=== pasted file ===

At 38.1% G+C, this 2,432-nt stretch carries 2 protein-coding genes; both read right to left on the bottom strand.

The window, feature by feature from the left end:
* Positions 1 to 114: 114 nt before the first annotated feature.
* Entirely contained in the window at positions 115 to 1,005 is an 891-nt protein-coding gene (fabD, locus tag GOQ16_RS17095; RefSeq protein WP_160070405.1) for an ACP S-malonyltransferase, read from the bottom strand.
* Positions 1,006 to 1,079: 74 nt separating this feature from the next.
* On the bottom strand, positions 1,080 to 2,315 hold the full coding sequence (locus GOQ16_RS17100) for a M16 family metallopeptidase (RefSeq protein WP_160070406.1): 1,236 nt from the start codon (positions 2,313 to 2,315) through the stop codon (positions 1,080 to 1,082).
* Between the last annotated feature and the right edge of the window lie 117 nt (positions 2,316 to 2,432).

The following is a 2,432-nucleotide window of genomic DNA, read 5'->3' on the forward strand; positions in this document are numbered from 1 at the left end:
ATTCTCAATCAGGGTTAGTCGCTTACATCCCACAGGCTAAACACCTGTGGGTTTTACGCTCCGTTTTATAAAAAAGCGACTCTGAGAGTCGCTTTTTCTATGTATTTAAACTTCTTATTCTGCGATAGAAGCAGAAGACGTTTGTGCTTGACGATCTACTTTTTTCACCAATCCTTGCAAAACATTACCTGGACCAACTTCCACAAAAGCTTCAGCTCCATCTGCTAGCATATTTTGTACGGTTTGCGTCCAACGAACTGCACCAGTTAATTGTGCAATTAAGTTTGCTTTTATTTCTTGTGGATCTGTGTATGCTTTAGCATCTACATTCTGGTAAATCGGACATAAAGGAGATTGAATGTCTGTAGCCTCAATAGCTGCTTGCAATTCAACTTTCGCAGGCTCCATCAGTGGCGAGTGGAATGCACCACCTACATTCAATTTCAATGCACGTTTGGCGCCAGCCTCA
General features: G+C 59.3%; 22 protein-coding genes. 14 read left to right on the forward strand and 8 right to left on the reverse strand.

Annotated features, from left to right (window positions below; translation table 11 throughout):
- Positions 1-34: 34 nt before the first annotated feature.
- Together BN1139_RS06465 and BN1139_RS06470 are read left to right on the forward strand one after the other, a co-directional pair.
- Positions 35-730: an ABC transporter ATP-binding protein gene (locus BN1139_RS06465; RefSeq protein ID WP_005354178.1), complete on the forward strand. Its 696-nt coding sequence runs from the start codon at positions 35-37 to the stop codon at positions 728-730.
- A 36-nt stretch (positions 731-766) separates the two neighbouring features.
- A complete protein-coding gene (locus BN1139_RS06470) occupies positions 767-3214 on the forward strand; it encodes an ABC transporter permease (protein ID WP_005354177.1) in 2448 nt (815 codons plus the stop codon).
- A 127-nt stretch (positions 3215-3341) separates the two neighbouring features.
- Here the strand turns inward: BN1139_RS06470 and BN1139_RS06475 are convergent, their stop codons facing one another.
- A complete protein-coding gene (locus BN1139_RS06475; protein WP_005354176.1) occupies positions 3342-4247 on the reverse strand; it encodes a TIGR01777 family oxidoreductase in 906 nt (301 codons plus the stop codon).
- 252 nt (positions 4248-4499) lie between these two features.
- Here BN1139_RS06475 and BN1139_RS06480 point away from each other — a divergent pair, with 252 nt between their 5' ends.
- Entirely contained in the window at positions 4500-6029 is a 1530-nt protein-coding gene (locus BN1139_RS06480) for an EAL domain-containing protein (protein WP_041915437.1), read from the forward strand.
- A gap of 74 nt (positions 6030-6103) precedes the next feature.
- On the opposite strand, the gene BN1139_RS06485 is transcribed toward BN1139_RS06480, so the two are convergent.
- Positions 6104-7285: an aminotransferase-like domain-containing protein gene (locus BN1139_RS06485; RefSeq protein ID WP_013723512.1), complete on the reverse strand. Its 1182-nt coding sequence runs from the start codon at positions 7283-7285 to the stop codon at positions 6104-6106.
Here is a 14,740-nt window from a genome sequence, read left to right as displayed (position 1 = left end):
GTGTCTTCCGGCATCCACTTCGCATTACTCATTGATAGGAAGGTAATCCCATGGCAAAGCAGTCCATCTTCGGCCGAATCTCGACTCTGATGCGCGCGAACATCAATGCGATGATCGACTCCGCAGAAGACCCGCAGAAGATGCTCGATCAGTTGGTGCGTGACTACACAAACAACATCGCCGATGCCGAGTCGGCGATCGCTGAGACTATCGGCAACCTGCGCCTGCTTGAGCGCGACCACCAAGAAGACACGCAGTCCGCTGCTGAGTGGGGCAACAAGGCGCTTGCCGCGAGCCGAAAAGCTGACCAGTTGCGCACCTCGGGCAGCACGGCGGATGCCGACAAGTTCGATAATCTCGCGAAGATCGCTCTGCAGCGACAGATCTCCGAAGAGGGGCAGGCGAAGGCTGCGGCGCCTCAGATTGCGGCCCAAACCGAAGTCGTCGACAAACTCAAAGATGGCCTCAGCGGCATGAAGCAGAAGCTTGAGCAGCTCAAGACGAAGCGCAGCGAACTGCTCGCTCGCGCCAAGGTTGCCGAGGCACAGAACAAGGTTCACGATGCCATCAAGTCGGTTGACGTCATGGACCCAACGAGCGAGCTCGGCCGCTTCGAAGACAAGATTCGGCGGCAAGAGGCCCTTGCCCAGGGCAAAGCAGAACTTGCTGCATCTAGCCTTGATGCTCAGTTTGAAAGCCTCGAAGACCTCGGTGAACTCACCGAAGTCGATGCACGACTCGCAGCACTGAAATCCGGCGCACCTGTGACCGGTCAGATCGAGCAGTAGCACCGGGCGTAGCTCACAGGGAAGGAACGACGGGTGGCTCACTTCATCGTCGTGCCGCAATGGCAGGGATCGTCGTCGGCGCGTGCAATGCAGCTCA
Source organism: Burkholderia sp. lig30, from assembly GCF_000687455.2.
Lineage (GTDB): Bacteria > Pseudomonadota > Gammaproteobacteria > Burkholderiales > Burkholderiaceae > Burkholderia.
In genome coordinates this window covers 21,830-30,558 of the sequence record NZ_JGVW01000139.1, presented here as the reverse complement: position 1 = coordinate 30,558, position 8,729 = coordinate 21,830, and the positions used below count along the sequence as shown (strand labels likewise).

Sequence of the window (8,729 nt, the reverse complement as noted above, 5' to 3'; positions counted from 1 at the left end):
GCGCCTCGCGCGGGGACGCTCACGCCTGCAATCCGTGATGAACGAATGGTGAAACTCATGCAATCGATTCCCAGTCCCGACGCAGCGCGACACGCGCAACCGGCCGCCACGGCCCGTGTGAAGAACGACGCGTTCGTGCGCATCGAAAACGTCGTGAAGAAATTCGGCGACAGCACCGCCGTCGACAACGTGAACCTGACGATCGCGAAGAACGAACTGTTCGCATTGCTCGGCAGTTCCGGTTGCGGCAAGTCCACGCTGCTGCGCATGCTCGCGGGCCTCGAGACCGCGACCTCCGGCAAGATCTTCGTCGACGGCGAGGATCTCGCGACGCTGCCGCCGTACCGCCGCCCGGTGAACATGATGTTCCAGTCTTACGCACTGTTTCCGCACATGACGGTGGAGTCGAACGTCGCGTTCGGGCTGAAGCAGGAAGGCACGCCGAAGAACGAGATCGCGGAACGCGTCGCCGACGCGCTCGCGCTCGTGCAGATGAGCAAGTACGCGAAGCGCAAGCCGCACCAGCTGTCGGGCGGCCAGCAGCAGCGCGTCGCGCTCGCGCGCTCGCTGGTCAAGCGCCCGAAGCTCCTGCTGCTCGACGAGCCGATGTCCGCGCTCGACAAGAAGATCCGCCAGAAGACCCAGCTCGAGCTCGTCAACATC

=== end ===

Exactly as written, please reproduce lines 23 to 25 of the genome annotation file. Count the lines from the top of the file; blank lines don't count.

- A gap of 74 nt (positions 6030-6103) precedes the next feature.
- On the opposite strand, the gene BN1139_RS06485 is transcribed toward BN1139_RS06480, so the two are convergent.
- Positions 6104-7285: an aminotransferase-like domain-containing protein gene (locus BN1139_RS06485; RefSeq protein ID WP_013723512.1), complete on the reverse strand. Its 1182-nt coding sequence runs from the start codon at positions 7283-7285 to the stop codon at positions 6104-6106.